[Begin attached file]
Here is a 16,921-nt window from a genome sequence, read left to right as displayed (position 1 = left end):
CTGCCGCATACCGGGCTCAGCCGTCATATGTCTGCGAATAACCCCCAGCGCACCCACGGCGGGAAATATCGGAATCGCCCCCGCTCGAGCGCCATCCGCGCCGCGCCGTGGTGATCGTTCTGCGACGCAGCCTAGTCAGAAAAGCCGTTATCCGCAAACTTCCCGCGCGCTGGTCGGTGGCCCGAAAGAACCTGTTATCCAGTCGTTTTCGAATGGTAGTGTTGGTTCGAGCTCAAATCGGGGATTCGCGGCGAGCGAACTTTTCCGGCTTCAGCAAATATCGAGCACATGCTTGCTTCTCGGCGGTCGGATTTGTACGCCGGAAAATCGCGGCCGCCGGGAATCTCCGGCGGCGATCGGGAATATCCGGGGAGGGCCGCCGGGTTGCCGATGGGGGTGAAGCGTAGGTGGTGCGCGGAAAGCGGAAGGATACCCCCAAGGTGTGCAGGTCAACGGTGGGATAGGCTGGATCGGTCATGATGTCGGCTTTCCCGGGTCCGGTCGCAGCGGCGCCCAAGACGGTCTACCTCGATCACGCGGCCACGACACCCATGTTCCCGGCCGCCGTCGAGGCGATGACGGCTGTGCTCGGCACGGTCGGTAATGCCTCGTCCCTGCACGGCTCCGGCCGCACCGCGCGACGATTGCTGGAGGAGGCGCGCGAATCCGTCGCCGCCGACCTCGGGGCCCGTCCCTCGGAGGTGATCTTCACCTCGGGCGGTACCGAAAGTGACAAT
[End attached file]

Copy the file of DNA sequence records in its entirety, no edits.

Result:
Here is a 16,921-nt window from a genome sequence, read left to right as displayed (position 1 = left end):
CTGCCGCATACCGGGCTCAGCCGTCATATGTCTGCGAATAACCCCCAGCGCACCCACGGCGGGAAATATCGGAATCGCCCCCGCTCGAGCGCCATCCGCGCCGCGCCGTGGTGATCGTTCTGCGACGCAGCCTAGTCAGAAAAGCCGTTATCCGCAAACTTCCCGCGCGCTGGTCGGTGGCCCGAAAGAACCTGTTATCCAGTCGTTTTCGAATGGTAGTGTTGGTTCGAGCTCAAATCGGGGATTCGCGGCGAGCGAACTTTTCCGGCTTCAGCAAATATCGAGCACATGCTTGCTTCTCGGCGGTCGGATTTGTACGCCGGAAAATCGCGGCCGCCGGGAATCTCCGGCGGCGATCGGGAATATCCGGGGAGGGCCGCCGGGTTGCCGATGGGGGTGAAGCGTAGGTGGTGCGCGGAAAGCGGAAGGATACCCCCAAGGTGTGCAGGTCAACGGTGGGATAGGCTGGATCGGTCATGATGTCGGCTTTCCCGGGTCCGGTCGCAGCGGCGCCCAAGACGGTCTACCTCGATCACGCGGCCACGACACCCATGTTCCCGGCCGCCGTCGAGGCGATGACGGCTGTGCTCGGCACGGTCGGTAATGCCTCGTCCCTGCACGGCTCCGGCCGCACCGCGCGACGATTGCTGGAGGAGGCGCGCGAATCCGTCGCCGCCGACCTCGGGGCCCGTCCCTCGGAGGTGATCTTCACCTCGGGCGGTACCGAAAGTGACAAT